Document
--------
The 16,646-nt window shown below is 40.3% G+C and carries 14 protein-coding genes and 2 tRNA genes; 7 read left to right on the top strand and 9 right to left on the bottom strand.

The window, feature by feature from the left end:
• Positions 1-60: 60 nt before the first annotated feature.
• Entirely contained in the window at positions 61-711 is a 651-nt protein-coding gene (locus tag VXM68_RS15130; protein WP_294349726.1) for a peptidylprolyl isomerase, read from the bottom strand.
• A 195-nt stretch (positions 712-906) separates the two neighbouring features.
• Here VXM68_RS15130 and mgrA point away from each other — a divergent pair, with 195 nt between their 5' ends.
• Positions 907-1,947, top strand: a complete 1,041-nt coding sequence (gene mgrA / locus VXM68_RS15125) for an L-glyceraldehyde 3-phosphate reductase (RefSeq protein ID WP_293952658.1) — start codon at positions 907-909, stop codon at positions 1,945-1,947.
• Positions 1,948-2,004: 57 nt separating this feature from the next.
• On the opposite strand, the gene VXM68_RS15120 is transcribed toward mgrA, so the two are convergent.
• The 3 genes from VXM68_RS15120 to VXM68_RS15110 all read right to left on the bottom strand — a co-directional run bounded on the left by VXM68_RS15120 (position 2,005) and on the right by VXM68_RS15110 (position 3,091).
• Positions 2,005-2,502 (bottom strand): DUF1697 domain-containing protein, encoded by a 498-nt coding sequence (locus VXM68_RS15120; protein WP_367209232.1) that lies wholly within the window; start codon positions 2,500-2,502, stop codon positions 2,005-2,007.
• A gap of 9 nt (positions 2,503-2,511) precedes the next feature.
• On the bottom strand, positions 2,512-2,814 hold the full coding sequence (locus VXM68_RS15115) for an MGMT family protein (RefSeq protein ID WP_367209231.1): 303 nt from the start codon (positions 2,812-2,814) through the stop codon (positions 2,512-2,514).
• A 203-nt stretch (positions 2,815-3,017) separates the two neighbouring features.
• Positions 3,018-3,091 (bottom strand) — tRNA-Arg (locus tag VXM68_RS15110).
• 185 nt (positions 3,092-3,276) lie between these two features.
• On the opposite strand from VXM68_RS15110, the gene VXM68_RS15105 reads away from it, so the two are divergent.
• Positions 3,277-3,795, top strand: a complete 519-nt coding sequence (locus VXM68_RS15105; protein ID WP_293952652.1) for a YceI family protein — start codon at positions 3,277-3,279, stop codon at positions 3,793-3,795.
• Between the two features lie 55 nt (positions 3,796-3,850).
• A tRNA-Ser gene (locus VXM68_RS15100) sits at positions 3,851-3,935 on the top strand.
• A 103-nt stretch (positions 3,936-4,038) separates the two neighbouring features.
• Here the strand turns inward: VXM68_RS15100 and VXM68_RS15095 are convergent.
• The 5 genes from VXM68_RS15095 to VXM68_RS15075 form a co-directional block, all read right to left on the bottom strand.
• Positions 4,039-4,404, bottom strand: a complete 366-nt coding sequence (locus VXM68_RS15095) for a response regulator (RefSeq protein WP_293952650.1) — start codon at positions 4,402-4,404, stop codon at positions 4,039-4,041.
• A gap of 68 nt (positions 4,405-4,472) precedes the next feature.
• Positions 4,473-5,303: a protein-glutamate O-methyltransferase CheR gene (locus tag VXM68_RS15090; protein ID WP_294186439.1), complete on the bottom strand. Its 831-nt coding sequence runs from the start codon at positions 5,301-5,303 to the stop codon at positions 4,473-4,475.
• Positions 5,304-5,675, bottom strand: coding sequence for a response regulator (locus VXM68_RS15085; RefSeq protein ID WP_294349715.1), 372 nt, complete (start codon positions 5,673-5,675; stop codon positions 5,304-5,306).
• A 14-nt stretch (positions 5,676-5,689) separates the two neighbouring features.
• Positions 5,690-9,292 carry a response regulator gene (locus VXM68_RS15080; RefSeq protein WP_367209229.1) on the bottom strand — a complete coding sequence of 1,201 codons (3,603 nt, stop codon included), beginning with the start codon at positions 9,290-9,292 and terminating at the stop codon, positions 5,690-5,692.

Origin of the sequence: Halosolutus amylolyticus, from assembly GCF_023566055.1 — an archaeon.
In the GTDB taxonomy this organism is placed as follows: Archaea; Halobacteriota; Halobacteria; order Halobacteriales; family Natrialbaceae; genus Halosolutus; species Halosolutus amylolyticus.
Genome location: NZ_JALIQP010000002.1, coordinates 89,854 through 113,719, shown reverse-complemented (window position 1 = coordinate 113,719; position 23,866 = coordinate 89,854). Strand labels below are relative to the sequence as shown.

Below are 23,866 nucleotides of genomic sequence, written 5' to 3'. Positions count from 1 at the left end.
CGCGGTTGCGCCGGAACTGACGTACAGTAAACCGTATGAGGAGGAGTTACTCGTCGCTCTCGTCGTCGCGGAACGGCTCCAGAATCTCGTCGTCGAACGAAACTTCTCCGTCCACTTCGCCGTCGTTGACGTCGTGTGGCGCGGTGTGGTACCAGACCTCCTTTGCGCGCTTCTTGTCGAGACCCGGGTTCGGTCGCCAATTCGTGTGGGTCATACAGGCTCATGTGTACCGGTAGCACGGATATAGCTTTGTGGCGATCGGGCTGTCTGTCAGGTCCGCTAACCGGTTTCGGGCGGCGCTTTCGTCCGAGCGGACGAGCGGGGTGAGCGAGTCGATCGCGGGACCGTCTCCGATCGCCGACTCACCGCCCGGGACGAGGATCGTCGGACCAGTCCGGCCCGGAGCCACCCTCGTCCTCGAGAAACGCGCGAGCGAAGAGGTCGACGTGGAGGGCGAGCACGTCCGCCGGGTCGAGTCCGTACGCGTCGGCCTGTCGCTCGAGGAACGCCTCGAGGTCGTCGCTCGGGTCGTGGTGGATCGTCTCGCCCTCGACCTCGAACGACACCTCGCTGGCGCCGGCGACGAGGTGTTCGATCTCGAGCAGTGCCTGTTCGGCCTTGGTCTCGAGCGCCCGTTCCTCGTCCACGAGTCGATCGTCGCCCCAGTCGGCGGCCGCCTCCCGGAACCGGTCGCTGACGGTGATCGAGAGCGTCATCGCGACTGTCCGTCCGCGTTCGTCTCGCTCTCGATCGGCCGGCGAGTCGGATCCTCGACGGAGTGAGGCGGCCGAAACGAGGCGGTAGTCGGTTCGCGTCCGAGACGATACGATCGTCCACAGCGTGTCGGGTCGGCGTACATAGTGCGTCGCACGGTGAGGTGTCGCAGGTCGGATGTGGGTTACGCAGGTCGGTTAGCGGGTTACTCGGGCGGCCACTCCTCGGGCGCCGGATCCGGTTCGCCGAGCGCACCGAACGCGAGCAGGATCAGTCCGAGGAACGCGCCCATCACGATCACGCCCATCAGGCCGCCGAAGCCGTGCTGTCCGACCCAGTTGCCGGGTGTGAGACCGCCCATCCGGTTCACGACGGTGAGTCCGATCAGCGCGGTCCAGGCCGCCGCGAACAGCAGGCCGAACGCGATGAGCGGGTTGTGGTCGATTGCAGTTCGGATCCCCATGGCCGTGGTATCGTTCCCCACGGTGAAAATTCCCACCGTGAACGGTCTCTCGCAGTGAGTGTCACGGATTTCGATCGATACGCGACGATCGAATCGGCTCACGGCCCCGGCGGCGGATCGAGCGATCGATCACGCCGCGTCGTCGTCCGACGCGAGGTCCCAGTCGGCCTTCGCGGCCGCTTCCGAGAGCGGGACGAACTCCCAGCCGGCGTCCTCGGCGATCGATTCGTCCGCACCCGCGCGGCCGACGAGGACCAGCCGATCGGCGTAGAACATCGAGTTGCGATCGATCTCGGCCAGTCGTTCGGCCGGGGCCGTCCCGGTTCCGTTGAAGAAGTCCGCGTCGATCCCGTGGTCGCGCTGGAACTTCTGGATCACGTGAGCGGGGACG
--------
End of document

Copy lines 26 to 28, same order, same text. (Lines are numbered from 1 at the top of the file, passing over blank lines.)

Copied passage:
• Positions 4,473-5,303: a protein-glutamate O-methyltransferase CheR gene (locus tag VXM68_RS15090; protein ID WP_294186439.1), complete on the bottom strand. Its 831-nt coding sequence runs from the start codon at positions 5,301-5,303 to the stop codon at positions 4,473-4,475.
• Positions 5,304-5,675, bottom strand: coding sequence for a response regulator (locus VXM68_RS15085; RefSeq protein ID WP_294349715.1), 372 nt, complete (start codon positions 5,673-5,675; stop codon positions 5,304-5,306).
• A 14-nt stretch (positions 5,676-5,689) separates the two neighbouring features.